Venue: Pleasance Dome
China Doll: A Neuropera in Four Seasons is a rare breed of opera that successfully handles an absurd plot which would have flummoxed a less skilled company. The show focuses on the life of Nina (Alice Morgan-Richards), a lonely prostitute who pretends to give birth to a china doll in order to convince her lover to stay.
Morgan-Richards is by far the star of the show. She conveys Nina’s vulnerability and desperation perfectly, highlighting her outsider status in a frivolous and superficial village. Alongside Andrew Lee as Vincent, Morgan-Richards offers a sweet and realistic portrayal of young love. Nina isn’t all wide-eyed innocence and frailty though. Morgan-Richards imbues her character with a subtle underlying bitterness, displaying a depth to her performance that her co-stars fail to match, with the possible exception of Phoebe Rose as Ana. However, this is a fault of the script rather than the cast. The way the characters are written leave little room for nuance, although their simplicity is part of China Doll’s charm. The few instances of hammy acting – most notably from Paul Lawless as Otto – are easily forgiven in an opera that seems for aiming for extravagance rather than precision.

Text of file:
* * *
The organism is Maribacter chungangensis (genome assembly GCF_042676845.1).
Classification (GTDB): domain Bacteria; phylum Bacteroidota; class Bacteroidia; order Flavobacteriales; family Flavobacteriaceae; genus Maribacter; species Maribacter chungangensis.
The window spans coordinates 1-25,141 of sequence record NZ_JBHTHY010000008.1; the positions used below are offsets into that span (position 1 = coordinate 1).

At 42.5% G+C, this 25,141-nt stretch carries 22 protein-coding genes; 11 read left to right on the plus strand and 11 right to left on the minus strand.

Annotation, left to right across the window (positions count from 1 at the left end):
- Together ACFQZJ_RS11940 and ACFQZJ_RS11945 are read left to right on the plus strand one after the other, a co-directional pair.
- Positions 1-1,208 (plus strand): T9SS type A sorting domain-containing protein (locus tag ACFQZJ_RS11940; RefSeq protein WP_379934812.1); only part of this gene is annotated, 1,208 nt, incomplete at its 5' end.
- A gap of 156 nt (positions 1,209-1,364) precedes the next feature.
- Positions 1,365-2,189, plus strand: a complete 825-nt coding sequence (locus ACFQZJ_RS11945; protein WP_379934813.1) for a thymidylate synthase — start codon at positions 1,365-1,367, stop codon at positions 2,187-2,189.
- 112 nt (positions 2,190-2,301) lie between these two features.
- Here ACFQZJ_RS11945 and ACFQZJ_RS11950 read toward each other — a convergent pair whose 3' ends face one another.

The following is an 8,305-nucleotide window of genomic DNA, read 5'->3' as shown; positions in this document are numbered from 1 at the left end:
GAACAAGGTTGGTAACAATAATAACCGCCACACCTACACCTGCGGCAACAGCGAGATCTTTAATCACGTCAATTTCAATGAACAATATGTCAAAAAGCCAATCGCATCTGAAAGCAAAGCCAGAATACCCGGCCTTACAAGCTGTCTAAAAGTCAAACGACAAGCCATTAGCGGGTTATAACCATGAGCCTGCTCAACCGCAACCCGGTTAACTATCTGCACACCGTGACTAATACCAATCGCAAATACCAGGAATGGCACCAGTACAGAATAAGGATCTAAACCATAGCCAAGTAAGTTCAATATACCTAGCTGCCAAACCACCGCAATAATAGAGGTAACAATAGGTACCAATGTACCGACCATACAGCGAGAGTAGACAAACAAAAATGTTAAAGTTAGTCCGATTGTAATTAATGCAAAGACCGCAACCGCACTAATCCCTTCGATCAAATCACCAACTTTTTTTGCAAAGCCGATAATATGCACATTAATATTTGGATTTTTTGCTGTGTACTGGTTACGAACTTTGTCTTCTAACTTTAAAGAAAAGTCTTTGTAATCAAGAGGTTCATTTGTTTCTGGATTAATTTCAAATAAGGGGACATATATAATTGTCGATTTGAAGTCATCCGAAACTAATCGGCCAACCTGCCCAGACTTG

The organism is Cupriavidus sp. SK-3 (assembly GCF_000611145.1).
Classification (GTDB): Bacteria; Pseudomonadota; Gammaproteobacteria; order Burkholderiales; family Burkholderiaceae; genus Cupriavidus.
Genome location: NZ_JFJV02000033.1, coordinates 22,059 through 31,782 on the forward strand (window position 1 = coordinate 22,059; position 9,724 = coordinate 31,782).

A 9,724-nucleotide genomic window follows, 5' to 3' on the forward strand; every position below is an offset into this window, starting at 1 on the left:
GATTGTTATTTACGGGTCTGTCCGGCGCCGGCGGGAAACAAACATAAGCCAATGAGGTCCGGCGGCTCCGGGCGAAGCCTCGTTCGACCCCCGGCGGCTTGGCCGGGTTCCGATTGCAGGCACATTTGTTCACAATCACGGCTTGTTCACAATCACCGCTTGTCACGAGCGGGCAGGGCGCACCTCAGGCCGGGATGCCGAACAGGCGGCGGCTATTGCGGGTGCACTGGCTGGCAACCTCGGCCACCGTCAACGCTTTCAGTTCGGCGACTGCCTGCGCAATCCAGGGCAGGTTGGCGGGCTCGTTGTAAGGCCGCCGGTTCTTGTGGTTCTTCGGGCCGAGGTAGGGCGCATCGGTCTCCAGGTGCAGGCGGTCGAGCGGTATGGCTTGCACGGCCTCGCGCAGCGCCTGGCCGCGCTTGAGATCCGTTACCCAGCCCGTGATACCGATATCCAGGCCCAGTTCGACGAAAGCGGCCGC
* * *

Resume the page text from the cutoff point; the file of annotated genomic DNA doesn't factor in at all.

Rose is guilty of overacting at the beginning at the show too, but provides two of the most poignant moments of China Doll alongside Morgan-Richards. The songs during which Ana and Nina both cling onto their failing relationships and later reconcile unexpectedly bring a tear to the eye considering the show is filled with plenty of humour. Scenes that stand out include the haughty Ana being reduced to making a rather bizarre sandwich as the gossipy villagers mock her relationship with Alexi (Carlton James). The sequences in which Otto and Luca (Josh Castree) come to terms with their wives’ pregnancies and frantically rush to buy whatever food their fickle spouses are craving also provide some delightfully silly laughs.
Staging-wise, the show has one of the most intriguing openings that I’ve seen at the Fringe so far. Nina sits sewing in the centre of the stage by the light of a single lamp, surrounded by what initially appears to be an uncanny circle of clothed mannequins – until they slowly begin to move. Add the show’s titular china doll looking suitably creepy to the mix and you’ve got one disturbing set up.
There’s one awkward moment when a blossom branch gets caught as one of the actresses attempts to gracefully lift it from its resting place but scene transitions are generally smoothly handled.
Cynics may find the storyline a little silly and the characters can feel a little clichéd at times, but China Doll is a show with plenty of heart and a catchy score that sticks in the mind long after the performance has ended.